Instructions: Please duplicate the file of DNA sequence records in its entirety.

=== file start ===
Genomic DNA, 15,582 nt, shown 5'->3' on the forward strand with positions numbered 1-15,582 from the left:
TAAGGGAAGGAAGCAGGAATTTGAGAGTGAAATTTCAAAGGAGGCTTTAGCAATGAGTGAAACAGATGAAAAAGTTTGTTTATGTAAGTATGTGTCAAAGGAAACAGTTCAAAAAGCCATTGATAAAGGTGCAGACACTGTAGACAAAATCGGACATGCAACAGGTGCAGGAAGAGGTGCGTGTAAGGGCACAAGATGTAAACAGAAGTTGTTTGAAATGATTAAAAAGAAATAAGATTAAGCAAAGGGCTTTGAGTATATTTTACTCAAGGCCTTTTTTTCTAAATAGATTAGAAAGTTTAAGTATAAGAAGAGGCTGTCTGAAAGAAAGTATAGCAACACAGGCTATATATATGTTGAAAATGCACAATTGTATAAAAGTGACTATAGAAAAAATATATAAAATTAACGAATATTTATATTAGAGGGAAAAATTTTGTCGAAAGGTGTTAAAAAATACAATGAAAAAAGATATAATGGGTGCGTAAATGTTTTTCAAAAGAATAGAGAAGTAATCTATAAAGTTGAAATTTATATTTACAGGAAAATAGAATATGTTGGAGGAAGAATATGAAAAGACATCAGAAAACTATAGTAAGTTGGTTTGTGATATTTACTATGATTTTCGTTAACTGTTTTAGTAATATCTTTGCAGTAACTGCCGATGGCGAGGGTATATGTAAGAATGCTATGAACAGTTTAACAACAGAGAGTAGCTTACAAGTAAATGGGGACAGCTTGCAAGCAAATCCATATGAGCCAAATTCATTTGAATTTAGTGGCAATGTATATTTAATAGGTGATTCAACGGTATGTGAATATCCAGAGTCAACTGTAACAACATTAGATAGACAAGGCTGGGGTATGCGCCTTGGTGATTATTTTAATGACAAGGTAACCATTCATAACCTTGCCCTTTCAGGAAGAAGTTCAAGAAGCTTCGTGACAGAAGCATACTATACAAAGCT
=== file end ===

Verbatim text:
Genomic DNA, 15,582 nt, shown 5'->3' on the forward strand with positions numbered 1-15,582 from the left:
TAAGGGAAGGAAGCAGGAATTTGAGAGTGAAATTTCAAAGGAGGCTTTAGCAATGAGTGAAACAGATGAAAAAGTTTGTTTATGTAAGTATGTGTCAAAGGAAACAGTTCAAAAAGCCATTGATAAAGGTGCAGACACTGTAGACAAAATCGGACATGCAACAGGTGCAGGAAGAGGTGCGTGTAAGGGCACAAGATGTAAACAGAAGTTGTTTGAAATGATTAAAAAGAAATAAGATTAAGCAAAGGGCTTTGAGTATATTTTACTCAAGGCCTTTTTTTCTAAATAGATTAGAAAGTTTAAGTATAAGAAGAGGCTGTCTGAAAGAAAGTATAGCAACACAGGCTATATATATGTTGAAAATGCACAATTGTATAAAAGTGACTATAGAAAAAATATATAAAATTAACGAATATTTATATTAGAGGGAAAAATTTTGTCGAAAGGTGTTAAAAAATACAATGAAAAAAGATATAATGGGTGCGTAAATGTTTTTCAAAAGAATAGAGAAGTAATCTATAAAGTTGAAATTTATATTTACAGGAAAATAGAATATGTTGGAGGAAGAATATGAAAAGACATCAGAAAACTATAGTAAGTTGGTTTGTGATATTTACTATGATTTTCGTTAACTGTTTTAGTAATATCTTTGCAGTAACTGCCGATGGCGAGGGTATATGTAAGAATGCTATGAACAGTTTAACAACAGAGAGTAGCTTACAAGTAAATGGGGACAGCTTGCAAGCAAATCCATATGAGCCAAATTCATTTGAATTTAGTGGCAATGTATATTTAATAGGTGATTCAACGGTATGTGAATATCCAGAGTCAACTGTAACAACATTAGATAGACAAGGCTGGGGTATGCGCCTTGGTGATTATTTTAATGACAAGGTAACCATTCATAACCTTGCCCTTTCAGGAAGAAGTTCAAGAAGCTTCGTGACAGAAGCATACTATACAAAGCT